Build an outline

Preparing for a podcast requires episode outlines that address the questions you’ve identified that your audience would like answers to. For example, if you’re focusing on the first year as a nurse, the outline of your first three episodes might look like the following:

Episode 1: Making the most of your orientation

  • What can you expect during your first few weeks?
  • How do you build meaningful connections with your team?
  • How do you build meaningful connections with your preceptors?

Episode 2: Clinical decision making

  • How do you prioritize the multiple needs of complex patients as a new nurse?
  • How do you deepen your critical thinking skills?
  • What do experienced nurses have to say about time management?

Episode 3: Self-care

  • How do you prevent burnout?
  • What self-care strategies can help you during orientation?
  • What resources can help you foster self-care?

Develop your script

As a new podcaster, you’ll want to begin with a detailed script. As you become more comfortable, you can transition to a looser script or even bullet points. A well-planned script improves the overall quality of your podcast, with fewer voice fillers (uhms) and unnecessary pauses.

If you’re using an interview or panel hosting style, identify potential guests; ask your colleagues for recommendations. After inviting and confirming your guests, when feasible, schedule a brief planning meeting. Come to the planning meeting with some initial ideas to help the guest understand your goal for the episode. To give your guest time to consider your ideas, share them via email before the meeting. Be transparent about what you want to talk about; you don’t want to catch them off guard with questions they aren’t comfortable answering or have little expertise in. This step helps the guest feel comfortable going in, especially if this is the first podcast they’ve participated in.

If you’re recording using online or virtual meeting software, ensure that the internet speeds for both you and your guest are adequate to produce a quality episode. You can test your internet speed at Riverside (, an online podcast recording service, became popular during the pandemic. It’s easy to use, records audio and video, and saves the recording immediately after the episode.

Investigate uploading and distribution channels

Many beginners find this final task daunting. The initial setup process for uploading and distributing involves several steps and can be arduous. However, after that, the process is much simpler. YouTube offers a good resource that walks you through the process step-by-step ( Podcast hosting services such as Buzzsprout (, Podbean, and Spreaker, also offer guidance.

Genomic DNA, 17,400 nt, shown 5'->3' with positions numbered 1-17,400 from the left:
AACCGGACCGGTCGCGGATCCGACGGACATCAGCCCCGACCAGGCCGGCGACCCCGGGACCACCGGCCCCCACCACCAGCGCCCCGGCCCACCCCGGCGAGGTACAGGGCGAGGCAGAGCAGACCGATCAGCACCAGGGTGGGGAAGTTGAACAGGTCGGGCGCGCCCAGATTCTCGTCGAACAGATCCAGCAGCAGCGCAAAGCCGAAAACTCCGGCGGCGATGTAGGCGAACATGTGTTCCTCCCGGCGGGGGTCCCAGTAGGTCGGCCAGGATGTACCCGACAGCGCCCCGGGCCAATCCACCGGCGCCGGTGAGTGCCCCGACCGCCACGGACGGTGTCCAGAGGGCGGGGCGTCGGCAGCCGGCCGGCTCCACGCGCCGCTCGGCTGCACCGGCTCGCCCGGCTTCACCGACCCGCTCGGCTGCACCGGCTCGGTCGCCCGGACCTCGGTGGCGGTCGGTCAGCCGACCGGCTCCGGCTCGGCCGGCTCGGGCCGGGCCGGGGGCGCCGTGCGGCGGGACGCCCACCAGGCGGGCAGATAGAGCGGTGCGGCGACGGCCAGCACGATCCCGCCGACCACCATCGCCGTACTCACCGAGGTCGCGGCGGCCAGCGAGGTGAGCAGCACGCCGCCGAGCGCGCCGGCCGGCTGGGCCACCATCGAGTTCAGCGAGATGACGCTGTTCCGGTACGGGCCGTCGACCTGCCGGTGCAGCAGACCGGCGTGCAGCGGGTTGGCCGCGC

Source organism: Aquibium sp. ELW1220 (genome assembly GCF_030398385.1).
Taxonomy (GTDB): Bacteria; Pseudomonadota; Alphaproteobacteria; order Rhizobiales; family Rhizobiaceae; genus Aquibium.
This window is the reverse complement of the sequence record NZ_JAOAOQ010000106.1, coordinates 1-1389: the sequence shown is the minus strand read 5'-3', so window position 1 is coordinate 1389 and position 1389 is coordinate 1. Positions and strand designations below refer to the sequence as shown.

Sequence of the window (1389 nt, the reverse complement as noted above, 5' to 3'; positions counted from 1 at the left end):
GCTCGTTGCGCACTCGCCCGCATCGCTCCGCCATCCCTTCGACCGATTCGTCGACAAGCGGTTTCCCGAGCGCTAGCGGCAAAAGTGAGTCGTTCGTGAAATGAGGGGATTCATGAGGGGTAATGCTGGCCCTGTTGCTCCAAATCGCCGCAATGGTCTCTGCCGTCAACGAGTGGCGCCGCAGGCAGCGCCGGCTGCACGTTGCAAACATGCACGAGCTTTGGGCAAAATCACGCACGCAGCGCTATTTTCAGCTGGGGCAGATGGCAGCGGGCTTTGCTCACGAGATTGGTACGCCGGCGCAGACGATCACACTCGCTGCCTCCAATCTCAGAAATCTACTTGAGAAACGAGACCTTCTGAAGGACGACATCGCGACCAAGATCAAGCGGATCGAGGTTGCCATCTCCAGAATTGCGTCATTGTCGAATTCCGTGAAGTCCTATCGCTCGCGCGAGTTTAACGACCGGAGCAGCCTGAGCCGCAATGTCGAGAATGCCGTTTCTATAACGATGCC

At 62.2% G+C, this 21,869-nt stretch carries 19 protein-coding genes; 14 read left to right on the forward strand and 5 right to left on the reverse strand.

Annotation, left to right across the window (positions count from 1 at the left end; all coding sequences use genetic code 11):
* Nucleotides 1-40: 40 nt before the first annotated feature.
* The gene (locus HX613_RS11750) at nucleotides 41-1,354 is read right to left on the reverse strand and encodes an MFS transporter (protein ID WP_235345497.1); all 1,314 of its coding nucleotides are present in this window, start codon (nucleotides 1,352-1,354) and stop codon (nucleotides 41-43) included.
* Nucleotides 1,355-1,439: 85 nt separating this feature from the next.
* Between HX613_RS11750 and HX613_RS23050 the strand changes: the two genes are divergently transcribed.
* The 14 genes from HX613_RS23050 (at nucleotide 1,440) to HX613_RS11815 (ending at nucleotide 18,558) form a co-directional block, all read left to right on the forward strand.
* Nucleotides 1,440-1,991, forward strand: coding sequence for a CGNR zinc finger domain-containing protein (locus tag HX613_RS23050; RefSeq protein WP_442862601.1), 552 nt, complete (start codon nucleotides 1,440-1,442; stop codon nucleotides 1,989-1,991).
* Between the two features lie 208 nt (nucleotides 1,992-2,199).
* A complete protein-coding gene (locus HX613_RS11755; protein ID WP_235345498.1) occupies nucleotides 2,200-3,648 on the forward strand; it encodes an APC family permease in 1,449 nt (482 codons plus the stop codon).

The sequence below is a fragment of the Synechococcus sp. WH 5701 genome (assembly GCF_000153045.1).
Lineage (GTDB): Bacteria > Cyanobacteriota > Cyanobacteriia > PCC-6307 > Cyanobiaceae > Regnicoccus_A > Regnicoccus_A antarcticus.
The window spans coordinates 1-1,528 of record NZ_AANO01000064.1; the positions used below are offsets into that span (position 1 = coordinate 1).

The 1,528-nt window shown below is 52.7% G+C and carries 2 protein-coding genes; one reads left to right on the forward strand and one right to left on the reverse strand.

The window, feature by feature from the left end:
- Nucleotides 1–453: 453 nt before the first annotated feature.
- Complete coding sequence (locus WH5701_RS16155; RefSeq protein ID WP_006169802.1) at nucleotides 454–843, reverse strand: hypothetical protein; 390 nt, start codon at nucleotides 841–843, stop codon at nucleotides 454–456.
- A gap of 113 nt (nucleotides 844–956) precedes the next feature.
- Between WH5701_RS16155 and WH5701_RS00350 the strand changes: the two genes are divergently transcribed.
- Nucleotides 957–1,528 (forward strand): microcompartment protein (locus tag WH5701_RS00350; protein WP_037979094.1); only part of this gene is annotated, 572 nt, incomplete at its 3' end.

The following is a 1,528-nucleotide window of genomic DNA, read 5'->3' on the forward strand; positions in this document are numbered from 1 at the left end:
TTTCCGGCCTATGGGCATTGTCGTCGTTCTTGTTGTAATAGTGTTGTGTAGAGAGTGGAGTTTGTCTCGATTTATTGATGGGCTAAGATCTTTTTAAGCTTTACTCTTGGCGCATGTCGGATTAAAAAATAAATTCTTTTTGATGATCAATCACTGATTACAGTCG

Select funding sources

If you want to monetize your podcast, you have several options. You also might consider advertising or sponsorship. Another option, affiliate marketing, involves referring listeners to a company or service. Many companies have budgets for advertising on podcasts, but they have difficulty connecting with podcasts where they can place their ads. The money exists, but it requires making connections. Consider joining an advertising network and attending nursing conferences where you can meet healthcare companies that might want to advertise on your podcast. Some podcasts also offer premium content for a fee.

Reap the rewards

Podcasting provides a great opportunity to disseminate knowledge and explore issues. Starting a podcast requires several steps, but if successful, you’ll find it a rewarding platform to share your nursing expertise and contribute to the profession.

Rhoda Redulla is the director for Nursing Excellence and Magnet Recognition at NewYork-Presbyterian in New York City, associate editor of Gastroenterology Nursing, and editor of Fast Facts for Making the Most of Your Career in Nursing.

American Nurse Journal. 2023; 18(7). Doi: 10.51256/ANJ072324


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Key words: podcasts, dissemination, podium presentations, article publications, poster presentations